In an exclusive interview with Life Redefined, Alison tells us how she left a city career to become an advocate for keeping in touch through cancer, in this heartwarming story of enduring friendship.
“I’ll write letters to cheer you up through your treatment.” Alison heard herself say to Brian, the man sitting opposite her in the pub. He’d just told her he’d been diagnosed with bowel cancer, and as he was then only an acquaintance, she remembers feeling awkward, helpless and unsure of what to say. All these years later she acknowledges that her offer of letter writing was unusual, to say the least. Brian agrees.
Brian and Alison had met six months earlier on a yoga holiday in India. She’d gone to take refuge from a job in the City which was stifling her. She was living in London, on the hunt for a new career and life; Brian was happily partnered with Neil, living in the home counties. The two had little in common – but they’d got on well enough to have stayed in touch and so came to find themselves having a drink in a bar the day after he’d been diagnosed.
Over the next couple of weeks, Alison tried to forget her offer of letter writing and hoped Brian had too. But a niggling voice kept saying, ‘he’s got cancer and all you have to do is write a letter,’ and so finally she sat down with a glass of wine and put pen to paper. That letter turned out to be the first of over a 100 that she wrote to Brian over the next three years, as his cancer moved from stage III to IV and he underwent surgeries, chemo and radiotherapy in his bid to stay alive.
As the months passed, Brian shared what the letters meant to him. He had been shocked by how isolating his cancer had made him – no longer at work, friends not knowing what to say (so saying nothing), social life almost non-existent.
The letters kept him connected to a world he felt increasingly disconnected from. They brightened his day.
In 2013 Brian was given the all-clear, and was now Alison’s best friend. Alison wanted others to benefit from letters in the same way Brian had. So she set up the charity From Me to You, to educate and inspire everyone who knows someone living with cancer to stay connected by sending a letter or card – to not allow anyone to feel the loneliness or isolation Brian had experienced.
Alison’s vision has now led to thousands of letters connecting friends, family and even strangers. The charity’s Donate A Letter campaign sees over 10,000 donated letters being delivered, every year, to those living with cancer in hospitals and cancer centres.
The charity, having started as a ‘nice idea’ and expected to be nothing more than a hobby, quickly grew, and Alison, knowing nothing of fundraising nor charity administration, took a leap of faith and decided to run it on a full-time basis.
The most unexpected change Alison experienced as a charity founder was her loss of identity. Successful in her City career and highly regarded for her work and expertise, she found herself knowing nothing, being anything but an expert and with no one coming to seek advice. She had to reframe her thinking and embrace the benefits of learning new skills, meeting new people and developing her network with a whole new set of people.
However, as the charity established itself, Alison came to understand that many of her previously learnt skills were transferable; nothing had gone to waste. And, with fascinating new people and challenges to overcome, she soon had no space for nostalgic memories of her old life.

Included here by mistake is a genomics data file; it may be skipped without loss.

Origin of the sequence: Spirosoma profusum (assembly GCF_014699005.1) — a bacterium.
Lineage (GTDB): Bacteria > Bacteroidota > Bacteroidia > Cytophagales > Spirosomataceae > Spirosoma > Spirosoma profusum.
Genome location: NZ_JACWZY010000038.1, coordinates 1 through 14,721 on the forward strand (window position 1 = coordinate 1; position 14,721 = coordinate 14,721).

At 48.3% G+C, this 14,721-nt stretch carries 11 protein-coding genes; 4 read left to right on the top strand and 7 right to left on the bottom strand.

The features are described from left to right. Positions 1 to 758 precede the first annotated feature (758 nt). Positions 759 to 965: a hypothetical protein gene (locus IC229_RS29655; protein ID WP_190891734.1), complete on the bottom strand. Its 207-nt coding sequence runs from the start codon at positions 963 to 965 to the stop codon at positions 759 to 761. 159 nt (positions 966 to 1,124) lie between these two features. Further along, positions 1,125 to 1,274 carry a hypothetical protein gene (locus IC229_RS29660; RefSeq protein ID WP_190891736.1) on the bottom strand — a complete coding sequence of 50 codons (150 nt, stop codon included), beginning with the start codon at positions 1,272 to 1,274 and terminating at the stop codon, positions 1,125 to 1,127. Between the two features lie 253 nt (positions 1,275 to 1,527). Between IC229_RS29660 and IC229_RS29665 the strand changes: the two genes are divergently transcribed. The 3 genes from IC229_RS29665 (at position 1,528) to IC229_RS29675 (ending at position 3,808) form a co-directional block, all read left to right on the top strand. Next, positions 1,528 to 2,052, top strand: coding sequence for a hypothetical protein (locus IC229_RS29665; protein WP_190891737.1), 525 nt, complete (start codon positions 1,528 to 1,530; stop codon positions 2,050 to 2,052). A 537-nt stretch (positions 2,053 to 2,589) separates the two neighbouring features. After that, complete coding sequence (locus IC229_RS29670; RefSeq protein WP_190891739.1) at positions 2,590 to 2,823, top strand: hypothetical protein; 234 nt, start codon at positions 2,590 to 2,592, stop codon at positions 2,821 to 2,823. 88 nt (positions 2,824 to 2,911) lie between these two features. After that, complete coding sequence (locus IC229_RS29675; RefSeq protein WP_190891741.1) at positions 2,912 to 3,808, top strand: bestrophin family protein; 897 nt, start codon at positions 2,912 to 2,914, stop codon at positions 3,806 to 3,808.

Financially, there were challenges too. Fundraising was the only way the charity could survive and Alison had no experience of this. But we all become more resourceful when something is in jeopardy, so Alison gave herself a target of six months to get the charity self-funding and if that didn’t happen, then she’d pull the plug.
That was back in 2016 and today the charity continues to go from strength to strength, supported by an army of volunteers as well as a core of paid staff. Alison was also keen that her new career shouldn’t get in the way of her new passion, only discovered whilst writing the letters; creative writing.
She set about collaborating with Brian to write a book of her letters and his diary entries (written during his treatment). For this she gave herself no deadlines – it was, instead, to be the place to explore her creativity.
The book (From Me, To You) has been published this year, to great acclaim, including being featured on prime-time breakfast TV. (ITV’s Lorraine.)
Alison says, "I wish I’d had the confidence to do all of this years ago. Leaving my previous career was the best thing I ever did, much as I’d loved it for many years. However, deep down I know that the confidence I have now has only come through age and experience, so I don’t give myself a hard time about it. I’m just glad I’ve done it now."
Alison was hugely supported by Brian in setting up the charity and writing the book and she says that this is a piece of advice she’d give anyone looking to jump into something new – two brains are better than one – but more than that, the support you can give each other gets you through the challenging times. And do, she says, be ready for the ups and downs – the ups can be really high and should be celebrated however small, and the downs should be expected, but will always pass.
Her final piece of advice is this: don’t take it too seriously – previous careers/lives were where we were serious; now it’s time for some fun.
If you would like to send or receive a letter of your own, visit From Me To You, for more information.